First, regardless of the coding language used, all math executed on a quantum computer must be “reversible.” What this means is that all outputs have to contain enough information that the entire process of creating them can be run backwards to regenerate the input. So right off, 1 + 1 = 2 is out, since the raw number 2 cannot on its own be used to derive the two 1s that went into it. Luckily there is a reversible version of every possible computable function, including 1 + 1 — but they’re much more complex to actually use. Translating complicated regular programs into a reversible form is possible, but often makes the code so inefficient that it’s not worth the effort.
Another problem has to do with decoherence, or the fact that the superposition that is critical to quantum computing is only possible when the computer itself is completely, totally cut off from the outside world. LIQUi|>’s Dave Wecker wrote in an email to Inverse that this means even just extracting an output from a quantum computer can become a problem. “When you ask for an answer, you tend to have to start all over to get another one,” he writes. “This makes you choose carefully what you really want.”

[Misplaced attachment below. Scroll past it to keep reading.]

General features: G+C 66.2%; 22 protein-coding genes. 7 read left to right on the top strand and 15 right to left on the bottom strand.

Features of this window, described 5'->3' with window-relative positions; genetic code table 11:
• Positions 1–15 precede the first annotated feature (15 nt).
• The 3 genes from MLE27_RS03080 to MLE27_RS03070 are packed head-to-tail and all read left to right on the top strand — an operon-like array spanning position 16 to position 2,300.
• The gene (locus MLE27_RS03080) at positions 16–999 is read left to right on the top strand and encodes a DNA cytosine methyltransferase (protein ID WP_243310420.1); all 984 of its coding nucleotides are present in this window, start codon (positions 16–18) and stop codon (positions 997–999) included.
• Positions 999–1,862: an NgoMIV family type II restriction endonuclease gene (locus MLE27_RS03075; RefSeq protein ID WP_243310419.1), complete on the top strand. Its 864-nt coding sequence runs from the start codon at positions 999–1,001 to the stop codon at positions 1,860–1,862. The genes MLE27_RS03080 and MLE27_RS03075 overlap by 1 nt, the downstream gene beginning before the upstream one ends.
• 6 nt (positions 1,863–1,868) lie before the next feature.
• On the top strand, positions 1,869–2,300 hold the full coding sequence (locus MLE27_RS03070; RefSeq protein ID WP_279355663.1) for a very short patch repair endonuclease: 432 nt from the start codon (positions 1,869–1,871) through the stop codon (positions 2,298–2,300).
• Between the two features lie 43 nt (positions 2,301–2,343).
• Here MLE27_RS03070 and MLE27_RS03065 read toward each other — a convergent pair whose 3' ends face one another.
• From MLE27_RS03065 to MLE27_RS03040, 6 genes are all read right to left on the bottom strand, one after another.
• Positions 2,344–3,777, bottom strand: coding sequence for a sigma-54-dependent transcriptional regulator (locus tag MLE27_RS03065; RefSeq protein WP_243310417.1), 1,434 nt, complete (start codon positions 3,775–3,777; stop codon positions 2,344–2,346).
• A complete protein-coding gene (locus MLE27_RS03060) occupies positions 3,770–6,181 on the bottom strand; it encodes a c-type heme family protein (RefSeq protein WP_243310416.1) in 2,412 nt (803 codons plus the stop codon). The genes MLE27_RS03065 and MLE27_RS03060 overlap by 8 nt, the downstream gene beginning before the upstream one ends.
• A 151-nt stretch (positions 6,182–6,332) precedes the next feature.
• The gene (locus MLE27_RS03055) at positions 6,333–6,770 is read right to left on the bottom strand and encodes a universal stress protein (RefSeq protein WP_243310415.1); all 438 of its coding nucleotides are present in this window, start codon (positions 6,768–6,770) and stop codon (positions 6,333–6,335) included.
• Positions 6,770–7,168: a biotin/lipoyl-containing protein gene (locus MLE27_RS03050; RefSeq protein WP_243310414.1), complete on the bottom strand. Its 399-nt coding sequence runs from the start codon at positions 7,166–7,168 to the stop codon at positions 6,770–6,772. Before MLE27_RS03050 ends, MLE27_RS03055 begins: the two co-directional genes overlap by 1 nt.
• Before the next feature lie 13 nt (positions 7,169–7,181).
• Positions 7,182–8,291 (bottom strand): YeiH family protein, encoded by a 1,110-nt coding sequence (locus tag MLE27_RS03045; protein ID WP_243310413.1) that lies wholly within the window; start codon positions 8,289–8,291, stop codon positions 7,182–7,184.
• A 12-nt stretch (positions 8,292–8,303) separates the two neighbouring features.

Quantum computers are thus “black boxes” in which even the programmers themselves can’t observe the path their data takes from input to output, making bug-checking extremely labor-intensive. Jorge Cham of PHD Comics coined the term “quanfidential” to describe this regime of quantum secrecy.
Perhaps all this difficulty could be surmounted with mass testing and error correction, but there’s an even bigger problem that makes any such brute force solution impossible: the absence of truly robust quantum computers on which to test the code itself. Though D-Wave Systems claims to be selling the world’s first commercial quantum computers, these machines are limited in terms of which quantum algorithms they can execute and, in any case, newly affordable models still come in at a whopping $15 million.
Devitt says this is one of the biggest difficulties with the modern development process for quantum code. “How does a classical software developer or coder actually construct quantum code?” he wrote in an email to Inverse. “The classical community certainly doesn’t sit down with pen and paper to develop an algorithm, but with quantum algorithms that is still the norm.” Back of the napkin calculations may be romantic, but they’ll never change the world if they can’t be tested.